A priority list: City is correct to focus on achievable goals
Goldsboro City Council members have a pretty tight priority list.
There aren’t too many projects on there, but the members say they are determined to make each one of them a reality in some form before the next decade is up.
And they are right. Setting only a few goals rather than reciting a laundry list of 500 is a much better plan if we want to see a brighter future for the city of Goldsboro.
But that doesn’t mean there won’t be bumps along the way. And one of the first and most pressing is money.
There are probably more than a few people in the city wondering how in the world Goldsboro is going to come up with the money not only to build a new recreation center at an estimated $10 million, but also to rebuild a Paramount Theater at about $12 million. And that does not even count finishing the new City Hall and funding the upgrades necessary to accomplish the revitalization downtown.
Like it or not, money — and taxpayers’ or the government’s willingness to provide it — will be big determinants in what will happen in the city of Goldsboro over the next decade.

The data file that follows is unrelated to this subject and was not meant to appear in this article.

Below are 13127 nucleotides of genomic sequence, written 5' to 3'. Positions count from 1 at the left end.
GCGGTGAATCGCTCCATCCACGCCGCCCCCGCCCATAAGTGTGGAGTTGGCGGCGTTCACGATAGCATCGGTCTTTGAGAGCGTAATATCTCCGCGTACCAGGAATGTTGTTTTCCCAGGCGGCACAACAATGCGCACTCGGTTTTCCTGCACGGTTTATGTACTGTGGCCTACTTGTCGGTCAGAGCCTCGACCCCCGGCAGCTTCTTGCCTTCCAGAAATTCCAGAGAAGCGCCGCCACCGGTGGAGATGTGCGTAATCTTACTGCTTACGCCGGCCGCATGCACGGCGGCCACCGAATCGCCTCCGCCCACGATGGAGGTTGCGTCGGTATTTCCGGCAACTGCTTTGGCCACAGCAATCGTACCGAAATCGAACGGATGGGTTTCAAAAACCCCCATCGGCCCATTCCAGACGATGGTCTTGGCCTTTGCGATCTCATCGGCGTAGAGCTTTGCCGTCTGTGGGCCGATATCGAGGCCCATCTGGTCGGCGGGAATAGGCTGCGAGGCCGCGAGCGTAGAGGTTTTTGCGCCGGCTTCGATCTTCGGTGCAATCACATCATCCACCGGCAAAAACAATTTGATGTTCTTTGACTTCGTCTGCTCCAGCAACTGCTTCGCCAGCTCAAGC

So, like the City Council, those of us who live here have to think, too, about what we want and what we are willing to pay for in the coming years.
The priorities that the City Council and government leaders have set are very important. Without a direction, Goldsboro really will be adrift and the chances of capitalizing on the positives in this community will be slim.
And there is nothing wrong with setting our own sights high. There are many cities with a whole lot less to offer than Goldsboro who have turned what seemed like a bleak future into a prosperous, growing reality. Goldsboro already has many positives and some indications that there is reason to believe there will be room for growth ahead. Dreaming of a revitalized and bustling downtown is what we should be doing. All that is necessary now is to figure out how to turn those possibilities into realities.
And it seems the council and leadership in the city have that goal at the top of their list.
Addressing the “how” will be as important as handling the “what” over the next few months. The ideas will still need to flow, but they must be accompanied by the plan for how to make them happen.
And taxpayers as well as their elected representatives will need to be ready to think hard about what they want and how much they are willing to commit to get there.
Published in Editorials on March 29, 2006 10:36 AM